A critical examination of the law relating to cyber-crime in Uganda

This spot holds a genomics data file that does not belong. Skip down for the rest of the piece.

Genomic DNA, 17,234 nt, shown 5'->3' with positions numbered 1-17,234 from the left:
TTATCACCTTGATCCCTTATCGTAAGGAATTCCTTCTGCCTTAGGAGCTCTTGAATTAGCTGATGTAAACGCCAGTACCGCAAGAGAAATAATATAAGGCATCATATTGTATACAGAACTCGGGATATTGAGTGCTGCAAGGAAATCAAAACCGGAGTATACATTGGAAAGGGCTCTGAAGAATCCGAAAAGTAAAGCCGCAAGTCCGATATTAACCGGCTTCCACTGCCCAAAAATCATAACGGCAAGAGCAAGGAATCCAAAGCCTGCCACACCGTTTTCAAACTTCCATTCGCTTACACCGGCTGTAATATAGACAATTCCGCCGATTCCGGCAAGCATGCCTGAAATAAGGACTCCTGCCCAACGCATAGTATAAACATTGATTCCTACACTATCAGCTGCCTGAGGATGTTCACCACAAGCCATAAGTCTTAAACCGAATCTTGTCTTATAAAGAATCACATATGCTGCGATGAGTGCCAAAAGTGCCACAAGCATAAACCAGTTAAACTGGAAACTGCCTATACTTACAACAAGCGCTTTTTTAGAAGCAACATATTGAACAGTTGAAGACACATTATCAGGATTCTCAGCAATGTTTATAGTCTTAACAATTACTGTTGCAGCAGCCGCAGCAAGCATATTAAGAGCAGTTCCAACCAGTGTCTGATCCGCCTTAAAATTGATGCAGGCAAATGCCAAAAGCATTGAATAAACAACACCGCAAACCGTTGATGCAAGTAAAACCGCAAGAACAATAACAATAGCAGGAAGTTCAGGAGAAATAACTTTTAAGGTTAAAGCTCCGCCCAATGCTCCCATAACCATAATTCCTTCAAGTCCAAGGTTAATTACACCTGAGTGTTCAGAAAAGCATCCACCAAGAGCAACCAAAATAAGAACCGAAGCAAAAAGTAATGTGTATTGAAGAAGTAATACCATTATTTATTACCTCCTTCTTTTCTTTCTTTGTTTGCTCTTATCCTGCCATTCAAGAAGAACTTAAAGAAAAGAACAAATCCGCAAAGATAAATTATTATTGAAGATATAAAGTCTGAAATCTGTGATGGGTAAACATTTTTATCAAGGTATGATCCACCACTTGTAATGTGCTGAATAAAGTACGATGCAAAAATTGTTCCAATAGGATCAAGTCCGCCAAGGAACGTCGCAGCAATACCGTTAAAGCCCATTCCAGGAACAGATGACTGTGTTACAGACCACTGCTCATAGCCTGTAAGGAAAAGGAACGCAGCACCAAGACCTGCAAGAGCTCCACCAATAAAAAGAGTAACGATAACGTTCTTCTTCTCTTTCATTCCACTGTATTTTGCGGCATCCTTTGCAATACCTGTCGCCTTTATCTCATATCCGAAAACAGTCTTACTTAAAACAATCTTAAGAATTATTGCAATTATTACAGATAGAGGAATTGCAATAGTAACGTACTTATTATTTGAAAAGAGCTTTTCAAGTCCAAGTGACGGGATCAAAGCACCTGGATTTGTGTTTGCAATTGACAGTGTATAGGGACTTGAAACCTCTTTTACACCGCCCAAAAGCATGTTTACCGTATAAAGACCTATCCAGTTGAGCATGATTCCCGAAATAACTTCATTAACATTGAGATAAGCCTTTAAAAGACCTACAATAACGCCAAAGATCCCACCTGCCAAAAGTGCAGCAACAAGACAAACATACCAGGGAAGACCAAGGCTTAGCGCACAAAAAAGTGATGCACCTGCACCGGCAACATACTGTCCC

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Over the last two decades, the world has evolved to an e-era, wherein internet and other digital technologies have become key platforms for the world population, including Ugandans, to enjoy their rights of expression, to associate with other citizens and to engage with leaders. According to the Uganda Communications Commission, the number of internet users is growing steadily, standing at 13 023 114 as of March 2017 and encompassing 31.3% of the population. However, like other countries across the globe, Uganda is experiencing challenges to the advancement of privacy and freedom of expression online. According to the United Nations, these challenges affect how ordinary citizens, the media, human rights activists and political parties communicate via digital technologies. A key challenge is cybercrime. Ugandans lose colossal sums of money and even human life through cybercrime. The government of Uganda, in a bid to avert cybercrime, has enhanced cyber security, improved access to information and regulated telecommunications. They include the Anti- Terrorism Act of 2002, the National Information Technology Authority Uganda Act of 2009, the Regulation of Interception of Communications Act of 2010, the Electronic Signatures Act of 2011, the Computer Misuse Act of 2011, the Electronic Transactions Act of 2011, the Uganda Communications Act of 2013, the Anti-Pornography Act of 2014 and the Evidence Act Cap 6 of 1909.